Small Steps Yield Big Success

Flower farming is like slow motion chess played outdoors against Mother Nature.

Tripling sales in three years is no small feat, especially when the team consists of just two people. “We’re both past retirement age, so that dictates what we do compared to younger farmers,” says Clarence Denton, owner of Daveco, a fresh cut flower farm in Clearwater, Kansas. “Flower farming is like slow motion chess played outdoors against Mother Nature. You’ve got all the logistics of the moving pieces, and you’re going against someone who can change her mind at any time, and change the rules any way she wants.”

Clarence tackles this game of chess-against-nature with his partner in business and in life, Lou Lemont. They started growing flowers six years ago in 2016 on Lemont’s farm, which has been in the family since the 1940s. With ample space, Clarence’s natural growing skills, and Lou’s born-to-sell personality, the couple broke ground with a small 16 x 32 hoophouse.

The goal was to grow landscape flowers and plants for Daveco’s lawn and landscaping business. Somewhere along the line they discovered an online video about a day in the life of a flower farm, and a seed took root. “If the weather is good, cut flowers bring a better margin,” Clarence explains. That margin has led him to grow specialty cut flowers for florists, along with others for his landscape business.

“We thought it would take 10 years to get where we are now,” Lou admits. “We’ve grown into our market and grown with our customers.” Clarence explains, “We didn’t start with a whole lot of different flowers or a lot of depth—of anything. We slowly added more as we had demand. As a result, we’ve been able to sell almost everything we’ve grown in the last two years.”

The brains behind Daveco flower farm are Lou Lemonty and Clarence Denton, partners in flower farming and in life. Their business name, Daveco, comes from Clarence’s middle name, which his daughter suggested he use when he incorporated. “We know it’s not flowery but the florists really don’t care,” he says.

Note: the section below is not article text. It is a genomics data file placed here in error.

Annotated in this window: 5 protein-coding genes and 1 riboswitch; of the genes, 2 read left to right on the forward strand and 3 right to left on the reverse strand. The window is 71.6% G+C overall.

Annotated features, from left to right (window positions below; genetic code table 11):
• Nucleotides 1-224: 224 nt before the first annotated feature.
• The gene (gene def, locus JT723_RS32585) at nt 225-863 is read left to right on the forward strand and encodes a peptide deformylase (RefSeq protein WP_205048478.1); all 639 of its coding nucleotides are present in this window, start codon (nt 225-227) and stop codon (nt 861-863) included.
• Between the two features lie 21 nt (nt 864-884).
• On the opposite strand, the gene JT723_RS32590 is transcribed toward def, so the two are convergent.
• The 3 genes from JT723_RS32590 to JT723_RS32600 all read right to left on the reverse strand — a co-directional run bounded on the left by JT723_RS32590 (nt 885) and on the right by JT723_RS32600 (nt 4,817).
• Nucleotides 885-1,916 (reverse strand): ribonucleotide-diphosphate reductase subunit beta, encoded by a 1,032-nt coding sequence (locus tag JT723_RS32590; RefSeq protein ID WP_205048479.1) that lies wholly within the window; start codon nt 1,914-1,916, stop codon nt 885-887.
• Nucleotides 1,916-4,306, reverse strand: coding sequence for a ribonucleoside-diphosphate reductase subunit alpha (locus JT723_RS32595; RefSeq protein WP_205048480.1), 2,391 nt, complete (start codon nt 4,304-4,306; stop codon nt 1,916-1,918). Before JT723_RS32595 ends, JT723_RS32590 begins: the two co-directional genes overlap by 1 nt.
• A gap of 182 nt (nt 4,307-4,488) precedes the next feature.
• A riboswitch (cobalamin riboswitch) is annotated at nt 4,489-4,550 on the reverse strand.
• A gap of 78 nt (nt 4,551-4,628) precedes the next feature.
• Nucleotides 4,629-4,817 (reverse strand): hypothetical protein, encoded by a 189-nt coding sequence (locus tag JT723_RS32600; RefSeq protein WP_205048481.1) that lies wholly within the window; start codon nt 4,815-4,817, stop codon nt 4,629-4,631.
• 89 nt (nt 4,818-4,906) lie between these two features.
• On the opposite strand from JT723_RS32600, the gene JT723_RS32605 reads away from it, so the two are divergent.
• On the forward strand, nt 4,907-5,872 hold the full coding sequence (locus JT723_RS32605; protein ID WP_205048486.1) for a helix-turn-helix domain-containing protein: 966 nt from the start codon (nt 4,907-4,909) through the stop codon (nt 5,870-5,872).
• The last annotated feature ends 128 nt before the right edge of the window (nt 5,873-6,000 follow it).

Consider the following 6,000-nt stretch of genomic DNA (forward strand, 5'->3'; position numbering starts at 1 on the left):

Catering to Local Florists

The philosophy behind Daveco’s success comes from Lisa Mason Ziegler, aka The Gardener’s Workshop. “Years ago she said ‘Sell to people who need flowers every day.’ We took that to heart,” Lou recalls. She took buckets of flowers to local brick-and-mortar florists in the nearby Wichita area, introduced herself and Daveco, and slowly built relationships with eight different florists.

The fascinating parallel between taking Ziegler’s advice and the start of Daveco’s flower success is that both businesses blossomed on the heels of daily life disruptions. For Ziegler, the life-altering event was 9/11. For Daveco, it was pandemic-induced supply chain disruptions.

“We’re not trying to grow our client list. It’s really just the two of us doing everything here 90 percent of the time. That’s a lot of labor for two people who work other jobs,” Lou shares. “If we can make those florists happy, we’re doing good.”

The couple divides the business of growing along the line of their natural skill sets. Clarence handles seeding and growing, and Lou takes over when flowers are ready to head out the door. They serve their client base from roughly 5,000 square feet under cover, with an additional 4,500 square feet in outdoor beds. Every stem that’s grown is within 50 steps of the processing and cooling area, which keeps the flowers in premium condition for florist clients.

A Crop Mix that Sells

Daveco aims to grow quality and quantity for their customers. “Florists don’t need 16 different varieties. They need reliable quality and quantity weekly,” Lou explains. “At one point Clarence wanted to plant 100 sunflowers per week, and I thought he was crazy. This year we’re up to 350 sunflowers per week, and the florists love them.”

Clarence agrees. “Florists want everyday stuff. We’re not selling mixed bouquets so we don’t need a wide variety of material. We’re selling stems for everyday floral work. With the sunflowers, for instance, we focus on medium size varieties, like ProCut® Orange and ‘Sunrich Orange’ in summer. In the fall we add ProCut® Red and ProCut® Plum.” Daveco will plant over 6,000 sunflowers in the course of this growing season.

The crop mix also includes ranunculus, anemones, dianthus, snapdragons, lisianthus, and dahlias. Dusty miller is the must-have foliage that florists clamor for—so much so that Daveco has had to triple their supply. Snapdragons are a big draw for florists, and Lou says they can’t wait for fall snaps, too. “They love our snapdragons because they’re not more than two days old when they get them,” she adds.

Dianthus is a big Mother’s Day seller. “We harvest 3,000 to 4,000 stems from a 3 by 60-foot bed,” Clarence says. “Each year that bed has made us over $2,000.” With the addition of high tunnels, Daveco now overwinters dianthus and snapdragons. 

Daveco’s secret to snapdragons is succession planting. “I grow some single stem and some I pinch so they branch. If the weather cooperates, in a typical spring that spreads out the harvest for us,” he explains. He follows the same method with lisianthus.

George, the official Daveco cat, keeps watch in a bed of ranunculus, which is planted over Thanksgiving weekend and overwinters in a high tunnel for harvest in spring, from roughly April 5 until after Mother’s Day.